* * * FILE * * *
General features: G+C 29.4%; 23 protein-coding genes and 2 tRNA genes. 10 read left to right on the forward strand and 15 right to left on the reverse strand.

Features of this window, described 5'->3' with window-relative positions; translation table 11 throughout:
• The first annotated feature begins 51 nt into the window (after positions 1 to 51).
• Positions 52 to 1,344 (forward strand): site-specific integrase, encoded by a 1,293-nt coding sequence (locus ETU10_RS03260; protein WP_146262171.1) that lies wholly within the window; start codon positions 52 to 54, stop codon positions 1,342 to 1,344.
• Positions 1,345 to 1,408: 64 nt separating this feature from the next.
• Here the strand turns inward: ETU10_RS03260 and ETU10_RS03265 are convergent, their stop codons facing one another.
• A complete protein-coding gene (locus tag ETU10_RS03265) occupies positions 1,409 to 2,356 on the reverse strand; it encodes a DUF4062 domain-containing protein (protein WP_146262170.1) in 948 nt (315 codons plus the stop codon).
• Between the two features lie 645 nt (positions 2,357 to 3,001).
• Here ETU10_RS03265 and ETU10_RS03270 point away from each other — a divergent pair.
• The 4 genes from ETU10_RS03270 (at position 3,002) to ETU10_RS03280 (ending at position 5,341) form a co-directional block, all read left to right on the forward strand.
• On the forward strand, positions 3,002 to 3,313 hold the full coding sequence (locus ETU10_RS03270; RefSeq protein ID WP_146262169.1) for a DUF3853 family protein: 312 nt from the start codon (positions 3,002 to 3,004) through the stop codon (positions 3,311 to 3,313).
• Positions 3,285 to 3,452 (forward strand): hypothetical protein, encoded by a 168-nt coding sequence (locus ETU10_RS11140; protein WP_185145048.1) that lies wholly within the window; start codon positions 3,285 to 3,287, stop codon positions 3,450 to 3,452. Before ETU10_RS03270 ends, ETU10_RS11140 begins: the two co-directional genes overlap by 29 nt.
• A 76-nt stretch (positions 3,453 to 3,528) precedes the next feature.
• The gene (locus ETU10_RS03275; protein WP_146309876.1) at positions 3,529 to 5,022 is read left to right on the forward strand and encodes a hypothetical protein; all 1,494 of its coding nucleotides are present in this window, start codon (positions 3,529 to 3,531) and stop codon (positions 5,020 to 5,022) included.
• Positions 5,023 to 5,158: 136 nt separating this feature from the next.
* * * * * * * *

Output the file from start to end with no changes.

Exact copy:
General features: G+C 29.4%; 23 protein-coding genes and 2 tRNA genes. 10 read left to right on the forward strand and 15 right to left on the reverse strand.

Features of this window, described 5'->3' with window-relative positions; translation table 11 throughout:
• The first annotated feature begins 51 nt into the window (after positions 1 to 51).
• Positions 52 to 1,344 (forward strand): site-specific integrase, encoded by a 1,293-nt coding sequence (locus ETU10_RS03260; protein WP_146262171.1) that lies wholly within the window; start codon positions 52 to 54, stop codon positions 1,342 to 1,344.
• Positions 1,345 to 1,408: 64 nt separating this feature from the next.
• Here the strand turns inward: ETU10_RS03260 and ETU10_RS03265 are convergent, their stop codons facing one another.
• A complete protein-coding gene (locus tag ETU10_RS03265) occupies positions 1,409 to 2,356 on the reverse strand; it encodes a DUF4062 domain-containing protein (protein WP_146262170.1) in 948 nt (315 codons plus the stop codon).
• Between the two features lie 645 nt (positions 2,357 to 3,001).
• Here ETU10_RS03265 and ETU10_RS03270 point away from each other — a divergent pair.
• The 4 genes from ETU10_RS03270 (at position 3,002) to ETU10_RS03280 (ending at position 5,341) form a co-directional block, all read left to right on the forward strand.
• On the forward strand, positions 3,002 to 3,313 hold the full coding sequence (locus ETU10_RS03270; RefSeq protein ID WP_146262169.1) for a DUF3853 family protein: 312 nt from the start codon (positions 3,002 to 3,004) through the stop codon (positions 3,311 to 3,313).
• Positions 3,285 to 3,452 (forward strand): hypothetical protein, encoded by a 168-nt coding sequence (locus ETU10_RS11140; protein WP_185145048.1) that lies wholly within the window; start codon positions 3,285 to 3,287, stop codon positions 3,450 to 3,452. Before ETU10_RS03270 ends, ETU10_RS11140 begins: the two co-directional genes overlap by 29 nt.
• A 76-nt stretch (positions 3,453 to 3,528) precedes the next feature.
• The gene (locus ETU10_RS03275; protein WP_146309876.1) at positions 3,529 to 5,022 is read left to right on the forward strand and encodes a hypothetical protein; all 1,494 of its coding nucleotides are present in this window, start codon (positions 3,529 to 3,531) and stop codon (positions 5,020 to 5,022) included.
• Positions 5,023 to 5,158: 136 nt separating this feature from the next.